In the history of the Franco/Belgian game of crosse, women hardly played a more than marginal role. It was far more the exception than the rule that references were made both in words and paintings or drawings to women holding a crosse club. For ages the game was considered (by men) as being unsuitable for women. Playing in the streets and in the fields in and around the towns or villages was not an acceptable environment. In the Middle Ages, cursing, swearing, drinking betting and fighting were very common.
Under Crosse you can find what we have discovered about women and the game of crosse. Happy reading.

livre d'heures

Since the game of golf caught the interest of (amateur) historians the world over, significant information has been found about the so called ‘feathery’ ball, probably introduced into the game around the beginning of the 17th century.
Although the related games on the European mainland are mentioned – sometimes as a kind of curiosity, sometimes as serious contenders for the origin of the golf – no serious research has been undertaken to get to know more about the balls used in the games of colf, crosse and mail.
We have made an attempt to find out more about the different balls used particularly in the game of crosse as played since time and age in the Franco-Belgian border zone.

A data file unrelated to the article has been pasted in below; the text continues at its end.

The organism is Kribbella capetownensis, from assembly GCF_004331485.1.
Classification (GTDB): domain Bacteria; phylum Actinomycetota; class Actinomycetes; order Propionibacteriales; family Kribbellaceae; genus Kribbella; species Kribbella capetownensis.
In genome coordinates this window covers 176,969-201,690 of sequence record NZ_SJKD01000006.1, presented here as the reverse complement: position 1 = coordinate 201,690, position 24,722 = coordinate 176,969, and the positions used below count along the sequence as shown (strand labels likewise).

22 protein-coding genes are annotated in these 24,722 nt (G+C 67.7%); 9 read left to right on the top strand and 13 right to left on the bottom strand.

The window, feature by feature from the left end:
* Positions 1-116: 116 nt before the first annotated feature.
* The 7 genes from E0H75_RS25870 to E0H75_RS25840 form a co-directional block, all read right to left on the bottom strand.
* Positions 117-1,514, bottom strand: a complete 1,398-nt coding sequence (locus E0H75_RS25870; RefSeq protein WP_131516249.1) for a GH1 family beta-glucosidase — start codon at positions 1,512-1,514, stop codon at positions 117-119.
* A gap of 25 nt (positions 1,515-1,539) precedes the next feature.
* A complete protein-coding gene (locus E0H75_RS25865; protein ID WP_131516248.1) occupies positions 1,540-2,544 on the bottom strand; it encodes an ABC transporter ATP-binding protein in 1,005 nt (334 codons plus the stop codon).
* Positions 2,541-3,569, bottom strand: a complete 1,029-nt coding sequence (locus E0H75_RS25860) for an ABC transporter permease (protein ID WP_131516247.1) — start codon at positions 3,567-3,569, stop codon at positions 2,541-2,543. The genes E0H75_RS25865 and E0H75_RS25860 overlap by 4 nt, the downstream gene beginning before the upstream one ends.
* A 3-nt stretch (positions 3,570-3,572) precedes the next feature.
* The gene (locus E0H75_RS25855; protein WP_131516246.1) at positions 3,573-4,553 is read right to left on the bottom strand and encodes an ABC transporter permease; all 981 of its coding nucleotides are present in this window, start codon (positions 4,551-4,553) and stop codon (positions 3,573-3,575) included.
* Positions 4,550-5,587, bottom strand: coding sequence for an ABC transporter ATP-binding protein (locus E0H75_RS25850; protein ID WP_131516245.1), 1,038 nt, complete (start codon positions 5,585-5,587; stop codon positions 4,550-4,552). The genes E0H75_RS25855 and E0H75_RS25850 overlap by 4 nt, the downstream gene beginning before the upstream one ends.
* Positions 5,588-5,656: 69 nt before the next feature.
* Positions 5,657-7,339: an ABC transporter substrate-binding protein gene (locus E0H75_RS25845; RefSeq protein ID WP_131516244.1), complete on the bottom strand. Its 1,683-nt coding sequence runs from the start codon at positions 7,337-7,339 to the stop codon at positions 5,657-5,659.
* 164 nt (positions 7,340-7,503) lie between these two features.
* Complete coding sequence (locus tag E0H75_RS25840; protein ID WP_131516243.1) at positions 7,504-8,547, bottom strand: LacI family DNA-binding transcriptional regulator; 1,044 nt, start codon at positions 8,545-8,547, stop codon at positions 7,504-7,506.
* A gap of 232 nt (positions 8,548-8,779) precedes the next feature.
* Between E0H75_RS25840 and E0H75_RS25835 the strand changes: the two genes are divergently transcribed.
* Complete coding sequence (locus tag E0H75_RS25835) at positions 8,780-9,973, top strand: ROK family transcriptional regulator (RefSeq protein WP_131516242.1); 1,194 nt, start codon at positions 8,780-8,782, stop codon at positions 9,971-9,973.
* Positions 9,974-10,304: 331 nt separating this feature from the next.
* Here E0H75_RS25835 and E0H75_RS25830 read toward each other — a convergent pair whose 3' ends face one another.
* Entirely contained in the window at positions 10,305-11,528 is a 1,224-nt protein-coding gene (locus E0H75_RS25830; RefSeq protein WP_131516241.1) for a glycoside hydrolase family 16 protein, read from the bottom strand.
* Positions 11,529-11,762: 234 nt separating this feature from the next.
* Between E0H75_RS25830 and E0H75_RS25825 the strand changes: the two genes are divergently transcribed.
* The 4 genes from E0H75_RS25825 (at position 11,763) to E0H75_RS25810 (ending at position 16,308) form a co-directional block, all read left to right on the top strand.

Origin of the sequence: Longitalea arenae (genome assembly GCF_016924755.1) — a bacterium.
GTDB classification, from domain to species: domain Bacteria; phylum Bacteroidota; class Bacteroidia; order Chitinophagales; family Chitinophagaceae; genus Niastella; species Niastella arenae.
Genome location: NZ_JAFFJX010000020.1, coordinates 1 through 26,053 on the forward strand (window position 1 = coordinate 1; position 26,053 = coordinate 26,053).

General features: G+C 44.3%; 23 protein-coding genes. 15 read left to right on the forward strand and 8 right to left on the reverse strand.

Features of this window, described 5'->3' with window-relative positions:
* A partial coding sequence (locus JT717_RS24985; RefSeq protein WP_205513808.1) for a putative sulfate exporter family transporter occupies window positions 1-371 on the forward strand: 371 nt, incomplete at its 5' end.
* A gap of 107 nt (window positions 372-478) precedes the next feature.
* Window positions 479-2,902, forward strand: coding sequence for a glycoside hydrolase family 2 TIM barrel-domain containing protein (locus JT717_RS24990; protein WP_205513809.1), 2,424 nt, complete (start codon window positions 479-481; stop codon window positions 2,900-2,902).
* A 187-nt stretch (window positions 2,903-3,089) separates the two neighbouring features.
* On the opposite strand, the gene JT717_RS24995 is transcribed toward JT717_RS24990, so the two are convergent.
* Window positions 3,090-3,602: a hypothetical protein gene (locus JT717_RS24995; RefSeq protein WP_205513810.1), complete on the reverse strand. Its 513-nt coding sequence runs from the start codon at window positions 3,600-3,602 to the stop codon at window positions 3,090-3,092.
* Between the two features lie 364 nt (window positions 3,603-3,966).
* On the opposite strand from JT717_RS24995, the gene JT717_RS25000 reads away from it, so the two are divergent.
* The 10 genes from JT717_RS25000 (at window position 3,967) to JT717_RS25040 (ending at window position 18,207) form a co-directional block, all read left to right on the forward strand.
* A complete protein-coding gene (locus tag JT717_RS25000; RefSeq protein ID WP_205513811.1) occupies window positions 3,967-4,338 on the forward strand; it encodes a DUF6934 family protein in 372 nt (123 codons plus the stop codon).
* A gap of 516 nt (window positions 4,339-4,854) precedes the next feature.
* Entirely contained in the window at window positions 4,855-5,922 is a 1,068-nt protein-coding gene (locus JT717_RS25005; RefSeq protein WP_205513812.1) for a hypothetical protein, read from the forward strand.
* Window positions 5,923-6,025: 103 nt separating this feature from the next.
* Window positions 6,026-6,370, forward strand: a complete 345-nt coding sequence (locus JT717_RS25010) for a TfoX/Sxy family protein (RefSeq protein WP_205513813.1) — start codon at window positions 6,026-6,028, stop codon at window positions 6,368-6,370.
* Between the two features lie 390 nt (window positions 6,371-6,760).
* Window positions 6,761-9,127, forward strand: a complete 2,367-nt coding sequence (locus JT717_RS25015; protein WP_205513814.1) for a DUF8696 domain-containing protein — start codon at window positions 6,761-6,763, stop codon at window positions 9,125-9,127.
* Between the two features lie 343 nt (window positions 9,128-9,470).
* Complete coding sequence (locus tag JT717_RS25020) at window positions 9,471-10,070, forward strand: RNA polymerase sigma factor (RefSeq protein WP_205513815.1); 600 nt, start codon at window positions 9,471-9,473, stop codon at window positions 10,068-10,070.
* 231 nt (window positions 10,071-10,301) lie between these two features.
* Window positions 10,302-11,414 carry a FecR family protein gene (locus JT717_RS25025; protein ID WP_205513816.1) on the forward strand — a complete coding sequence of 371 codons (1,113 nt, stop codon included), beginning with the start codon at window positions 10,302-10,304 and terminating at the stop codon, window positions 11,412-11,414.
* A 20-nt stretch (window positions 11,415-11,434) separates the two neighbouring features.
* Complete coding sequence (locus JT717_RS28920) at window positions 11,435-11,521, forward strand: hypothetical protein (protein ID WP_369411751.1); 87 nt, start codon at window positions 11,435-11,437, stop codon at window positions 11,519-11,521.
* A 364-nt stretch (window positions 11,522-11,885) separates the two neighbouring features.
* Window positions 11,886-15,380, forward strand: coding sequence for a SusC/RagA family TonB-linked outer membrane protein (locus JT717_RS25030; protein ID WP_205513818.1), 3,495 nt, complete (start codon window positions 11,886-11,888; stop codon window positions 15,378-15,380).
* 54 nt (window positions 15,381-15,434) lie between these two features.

Please click here to find the outcome of our research on the peculiar choulette crosse ball.

saint anthony

The 17th of January was once the special day to celebrate the patron saint of all crosseurs in the crosse region around the cities of Mons (South Belgium) and Maubeuge (North France) in the ancient county of Hainaut. On this day people from the region joined in a pilgrimage from Mons to the St Anthony chapel near the village of Havré to ask the saint for protection against the plague.
Also the many crosseurs joined in this pilgrimage holding proudly their crosse club over their shoulders. When they arrived after a walk of more than 10 kilometres they put a crosse club in the hand of the statue of St Anthony and they participated in a special mass.
After the religious duties in and near the chapel the people stayed to meet each other, to sing and dance, to drink and to play games. The crosseurs started to play their game in the fields around the chapel. The final target of the game was the door of the chapel. Late in the afternoon the crosseurs returned to Mons stopping at every tavern on its way to a traditional, copious meal of rabbit sprinkled with beer and wine. They sang over and over again the ancient song of St Anthony:

A Saint Antoine,                              On the day of St Anthony,
on va crocher,                                  we are going to play crosse,
avec ‘n soule et ‘n macquet.          with a ball and a club.

When diseases like the plague became more and more under control the interest in making pilgrimages to Havré dwindled and eventually stopped. The crosseurs however continued for many years to come to hold a pilgrimage to the chapel to celebrate St Anthony who had become their patron saint. After the Second World War when also the interest in the game of crosse declined as well as the interest in the pilgrimage to Havré.
Today the chapel is in a dilapidated state and the door seems to be definitely closed.